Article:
A Longitudinal Study of Power Relations in a British Olympic Sport Organization



Feddersen NB, Morris R, Storm LK, Littlewood MA & Richardson DJ (2021) A Longitudinal Study of Power Relations in a British Olympic Sport Organization. Journal of Sport Management, 35 (4), pp. 312-324.

The purpose was to examine the power relations during a change of culture in an Olympic sports organisation in the United Kingdom. We conducted a 16-month longitudinal study combining Action Research and Grounded Theory. Data collection included ethnography and focus group discussion (n=10), with athletes, coaches, parents, and the national governing body. We supplemented these with twenty-six interviews with stakeholders, and we analysed data using grounded theory. The core concept found was power relations further divided into systemic power and informational power. Systemic power (e.g. formal authority to reward or punish) denotes how the NGB sought to implement change from the top-down and impose new strategies on the organisation. The informational power (e.g. tacit feeling of oneness and belonging) represented how individuals and subunits mobilised coalitions to support or obstruct the sports organisation's agenda. Olympic sports organisations should consider the influence of s power when undertaking a change of culture.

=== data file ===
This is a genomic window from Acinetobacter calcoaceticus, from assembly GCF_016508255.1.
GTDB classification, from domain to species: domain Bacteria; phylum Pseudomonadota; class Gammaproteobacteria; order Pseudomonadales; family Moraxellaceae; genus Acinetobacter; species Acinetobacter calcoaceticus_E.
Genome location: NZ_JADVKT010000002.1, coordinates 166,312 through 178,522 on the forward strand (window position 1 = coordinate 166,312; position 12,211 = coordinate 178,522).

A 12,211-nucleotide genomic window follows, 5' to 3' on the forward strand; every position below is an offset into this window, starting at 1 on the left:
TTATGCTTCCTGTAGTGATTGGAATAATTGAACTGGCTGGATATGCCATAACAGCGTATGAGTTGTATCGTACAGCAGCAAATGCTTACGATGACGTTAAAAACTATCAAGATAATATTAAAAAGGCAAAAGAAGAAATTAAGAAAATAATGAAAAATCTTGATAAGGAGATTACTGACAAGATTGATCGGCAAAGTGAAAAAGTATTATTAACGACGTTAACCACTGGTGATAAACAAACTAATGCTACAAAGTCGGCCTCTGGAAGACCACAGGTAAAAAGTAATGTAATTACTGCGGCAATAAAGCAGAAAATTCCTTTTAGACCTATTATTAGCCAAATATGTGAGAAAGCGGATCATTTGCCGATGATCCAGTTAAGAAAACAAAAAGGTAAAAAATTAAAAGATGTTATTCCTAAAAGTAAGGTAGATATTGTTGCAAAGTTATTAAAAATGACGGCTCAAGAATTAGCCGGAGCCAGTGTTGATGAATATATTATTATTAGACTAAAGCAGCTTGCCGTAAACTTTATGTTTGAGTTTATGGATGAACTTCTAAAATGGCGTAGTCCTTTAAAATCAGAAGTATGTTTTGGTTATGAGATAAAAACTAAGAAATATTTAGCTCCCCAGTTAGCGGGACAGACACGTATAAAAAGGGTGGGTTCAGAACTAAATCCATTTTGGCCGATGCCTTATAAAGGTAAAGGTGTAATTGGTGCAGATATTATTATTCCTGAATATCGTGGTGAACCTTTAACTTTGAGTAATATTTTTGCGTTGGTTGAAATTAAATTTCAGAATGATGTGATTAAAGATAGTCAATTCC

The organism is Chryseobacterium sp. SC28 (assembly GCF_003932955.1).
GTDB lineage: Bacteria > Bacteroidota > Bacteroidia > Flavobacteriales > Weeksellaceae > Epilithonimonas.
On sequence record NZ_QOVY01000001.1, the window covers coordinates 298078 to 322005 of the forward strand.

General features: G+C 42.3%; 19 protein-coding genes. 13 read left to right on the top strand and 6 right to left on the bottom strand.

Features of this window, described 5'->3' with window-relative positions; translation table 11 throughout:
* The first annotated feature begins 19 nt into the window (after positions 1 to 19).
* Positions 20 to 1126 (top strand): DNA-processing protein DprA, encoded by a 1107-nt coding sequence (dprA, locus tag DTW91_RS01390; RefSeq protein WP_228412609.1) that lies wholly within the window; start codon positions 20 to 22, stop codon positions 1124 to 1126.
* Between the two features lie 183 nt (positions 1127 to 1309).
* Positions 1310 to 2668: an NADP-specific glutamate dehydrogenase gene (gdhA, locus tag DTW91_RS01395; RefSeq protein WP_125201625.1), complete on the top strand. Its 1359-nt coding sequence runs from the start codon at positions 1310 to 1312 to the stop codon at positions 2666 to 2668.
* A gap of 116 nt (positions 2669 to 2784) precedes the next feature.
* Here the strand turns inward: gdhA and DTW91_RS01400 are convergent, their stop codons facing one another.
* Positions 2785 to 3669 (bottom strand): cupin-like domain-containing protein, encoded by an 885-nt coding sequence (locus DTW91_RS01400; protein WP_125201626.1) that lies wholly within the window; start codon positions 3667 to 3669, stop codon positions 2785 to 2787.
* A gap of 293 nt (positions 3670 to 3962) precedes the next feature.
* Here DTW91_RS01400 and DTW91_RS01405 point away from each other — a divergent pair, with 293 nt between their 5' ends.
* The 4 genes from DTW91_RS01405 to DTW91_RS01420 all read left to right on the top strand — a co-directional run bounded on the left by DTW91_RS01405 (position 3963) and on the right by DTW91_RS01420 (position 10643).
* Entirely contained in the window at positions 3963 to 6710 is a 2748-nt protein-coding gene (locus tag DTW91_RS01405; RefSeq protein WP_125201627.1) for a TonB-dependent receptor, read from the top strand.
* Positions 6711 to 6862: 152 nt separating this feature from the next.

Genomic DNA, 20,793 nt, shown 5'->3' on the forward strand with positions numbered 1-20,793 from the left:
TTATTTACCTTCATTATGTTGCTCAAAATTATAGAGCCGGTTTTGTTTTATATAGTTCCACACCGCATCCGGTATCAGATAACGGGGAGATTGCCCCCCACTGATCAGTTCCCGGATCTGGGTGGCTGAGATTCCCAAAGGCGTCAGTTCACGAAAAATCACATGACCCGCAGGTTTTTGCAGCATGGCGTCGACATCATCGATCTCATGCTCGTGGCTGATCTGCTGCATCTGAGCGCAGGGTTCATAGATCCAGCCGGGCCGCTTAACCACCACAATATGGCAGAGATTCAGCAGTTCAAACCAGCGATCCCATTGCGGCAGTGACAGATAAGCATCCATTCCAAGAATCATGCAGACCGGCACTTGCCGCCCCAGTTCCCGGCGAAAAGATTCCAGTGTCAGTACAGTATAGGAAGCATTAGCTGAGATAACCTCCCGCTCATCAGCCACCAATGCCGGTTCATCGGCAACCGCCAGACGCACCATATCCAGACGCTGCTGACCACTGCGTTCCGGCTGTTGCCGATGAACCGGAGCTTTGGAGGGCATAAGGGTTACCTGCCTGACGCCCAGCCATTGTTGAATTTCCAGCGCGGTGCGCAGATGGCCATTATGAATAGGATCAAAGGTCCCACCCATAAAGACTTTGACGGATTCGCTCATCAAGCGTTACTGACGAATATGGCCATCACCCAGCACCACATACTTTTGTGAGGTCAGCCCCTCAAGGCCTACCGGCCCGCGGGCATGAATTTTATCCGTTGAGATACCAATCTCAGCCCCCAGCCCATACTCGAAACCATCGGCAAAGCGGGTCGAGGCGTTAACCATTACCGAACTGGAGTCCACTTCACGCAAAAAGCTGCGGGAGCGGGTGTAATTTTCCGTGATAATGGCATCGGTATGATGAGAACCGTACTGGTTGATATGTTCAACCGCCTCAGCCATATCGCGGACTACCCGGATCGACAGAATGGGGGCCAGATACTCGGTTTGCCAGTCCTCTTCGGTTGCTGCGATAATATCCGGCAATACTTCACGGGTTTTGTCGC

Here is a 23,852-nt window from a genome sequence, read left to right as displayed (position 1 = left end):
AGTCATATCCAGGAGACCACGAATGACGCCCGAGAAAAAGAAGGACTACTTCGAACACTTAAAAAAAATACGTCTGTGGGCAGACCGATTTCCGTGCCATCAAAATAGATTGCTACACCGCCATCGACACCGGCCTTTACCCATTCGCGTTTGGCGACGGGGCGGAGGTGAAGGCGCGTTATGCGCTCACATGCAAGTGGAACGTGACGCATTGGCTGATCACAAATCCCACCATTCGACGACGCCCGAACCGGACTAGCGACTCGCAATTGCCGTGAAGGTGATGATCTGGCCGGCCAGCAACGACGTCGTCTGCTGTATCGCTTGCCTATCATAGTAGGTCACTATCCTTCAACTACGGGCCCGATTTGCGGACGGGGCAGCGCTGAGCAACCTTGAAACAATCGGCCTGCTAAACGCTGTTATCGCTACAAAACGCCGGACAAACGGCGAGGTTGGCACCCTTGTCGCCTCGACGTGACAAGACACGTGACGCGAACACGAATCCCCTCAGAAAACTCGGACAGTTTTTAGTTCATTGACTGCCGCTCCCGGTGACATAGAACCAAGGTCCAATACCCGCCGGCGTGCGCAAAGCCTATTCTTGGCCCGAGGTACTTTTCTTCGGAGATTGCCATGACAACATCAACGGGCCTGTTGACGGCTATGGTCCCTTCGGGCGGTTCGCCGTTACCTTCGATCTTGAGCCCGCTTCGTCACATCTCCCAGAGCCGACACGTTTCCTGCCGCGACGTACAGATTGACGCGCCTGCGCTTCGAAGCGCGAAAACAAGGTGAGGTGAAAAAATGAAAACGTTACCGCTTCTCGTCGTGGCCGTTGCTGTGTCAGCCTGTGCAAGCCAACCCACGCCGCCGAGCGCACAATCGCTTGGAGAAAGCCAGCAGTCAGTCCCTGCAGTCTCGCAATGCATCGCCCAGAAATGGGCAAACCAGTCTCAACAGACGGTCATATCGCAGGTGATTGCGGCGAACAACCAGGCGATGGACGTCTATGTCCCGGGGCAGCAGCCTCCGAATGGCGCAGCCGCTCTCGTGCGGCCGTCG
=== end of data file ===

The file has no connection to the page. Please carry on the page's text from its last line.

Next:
Conflict; power; elite sports; organisational psychology

Journal of Sport Management: Volume 35, Issue 4

Publication date31/07/2021
Publication date online30/12/2020
Date accepted by journal31/08/2020

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Dr Robert Morris

Dr Robert Morris

Associate Professor, Sport